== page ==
DANVILLE, Va. (WFXR) — Josh Ludgate, co-owner of Natural Bridge Farm, plans to open a plant in South Boston this summer that will process his hemp into CBD oil.
“What we’re trying to accomplish here is put Virginia on the map for being a leader in cultivating this plan,” he said.
He expects to bring about 30 jobs to Southside, thanks to Virginia’s newest cash crop.
“It’s between five and up to 20 times what they would typically make on an acre of, from soybean to corn to tobacco.”
With hemp now legal to grow in Virginia, the Commonwealth is seeing the industry as a growing market, especially as other crops like tobacco are on the decline.
In Danville on Tuesday, Ludgate was one of more than 100 hemp industry workers who attended an expo hosted by the Institute for Advanced Learning and Research. It was the first in what the Institutes plans to be a yearly event to bring together hemp growers and processors.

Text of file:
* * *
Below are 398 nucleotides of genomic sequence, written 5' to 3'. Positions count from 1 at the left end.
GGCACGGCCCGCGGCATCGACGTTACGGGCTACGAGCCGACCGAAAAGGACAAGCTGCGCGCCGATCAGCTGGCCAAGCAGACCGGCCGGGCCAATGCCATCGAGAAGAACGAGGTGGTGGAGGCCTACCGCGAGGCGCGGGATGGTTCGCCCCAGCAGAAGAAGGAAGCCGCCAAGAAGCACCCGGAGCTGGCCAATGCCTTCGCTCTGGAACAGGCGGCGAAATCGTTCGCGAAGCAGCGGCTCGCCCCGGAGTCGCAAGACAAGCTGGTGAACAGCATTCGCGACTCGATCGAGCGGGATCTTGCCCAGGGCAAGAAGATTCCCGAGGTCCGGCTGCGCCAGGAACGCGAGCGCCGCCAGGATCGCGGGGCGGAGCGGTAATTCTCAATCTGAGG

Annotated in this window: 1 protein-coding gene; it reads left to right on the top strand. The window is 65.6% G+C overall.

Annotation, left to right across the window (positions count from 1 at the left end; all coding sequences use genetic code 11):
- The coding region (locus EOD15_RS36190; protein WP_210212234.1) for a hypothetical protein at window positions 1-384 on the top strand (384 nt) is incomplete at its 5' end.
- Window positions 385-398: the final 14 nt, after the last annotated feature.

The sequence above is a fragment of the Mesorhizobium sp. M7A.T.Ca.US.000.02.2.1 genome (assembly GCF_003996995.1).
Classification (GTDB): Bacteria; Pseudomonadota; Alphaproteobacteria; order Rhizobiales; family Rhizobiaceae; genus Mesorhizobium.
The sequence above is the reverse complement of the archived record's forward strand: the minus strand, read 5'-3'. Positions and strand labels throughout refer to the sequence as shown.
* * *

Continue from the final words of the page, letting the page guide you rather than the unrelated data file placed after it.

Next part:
For many, the goal was to build contacts and help support each other in the new and volatile market.
Rebecca Hobden is the CEO of East Coatst Cannalytics, a hemp testing lab. She says she has seen hundreds of farmers sign up to be licensed to grow hemp.
“Especially in that Southside Virginia area,” she said, “to the border right around Danville where we are now, people getting back on their land and starting to plant things that have a high value.”
But those benefits aren’t being seen in Southside just yet. Many at the expo say the market last year was flooded with hemp, but the demand didn’t keep up.
“Yeah we ran into issues with our harvest,” said Mike Brennan with Horizon Hemp and Agriculture, “as far as market price drop, but anything new coming in is going to do that, it’s going to fluctuate. So we’re going to stick it in there.”
From oils to dog treats, these growers see a big potential market for their products, if consumers learn more about what is available.
“With the consumer education,” said Derek Wall with Buffalo Hemp Company, “with more research being done on the plant and what its benefits are, I think the more that this industry will grow and it will stabilize and then the growers will make the money that they expect.”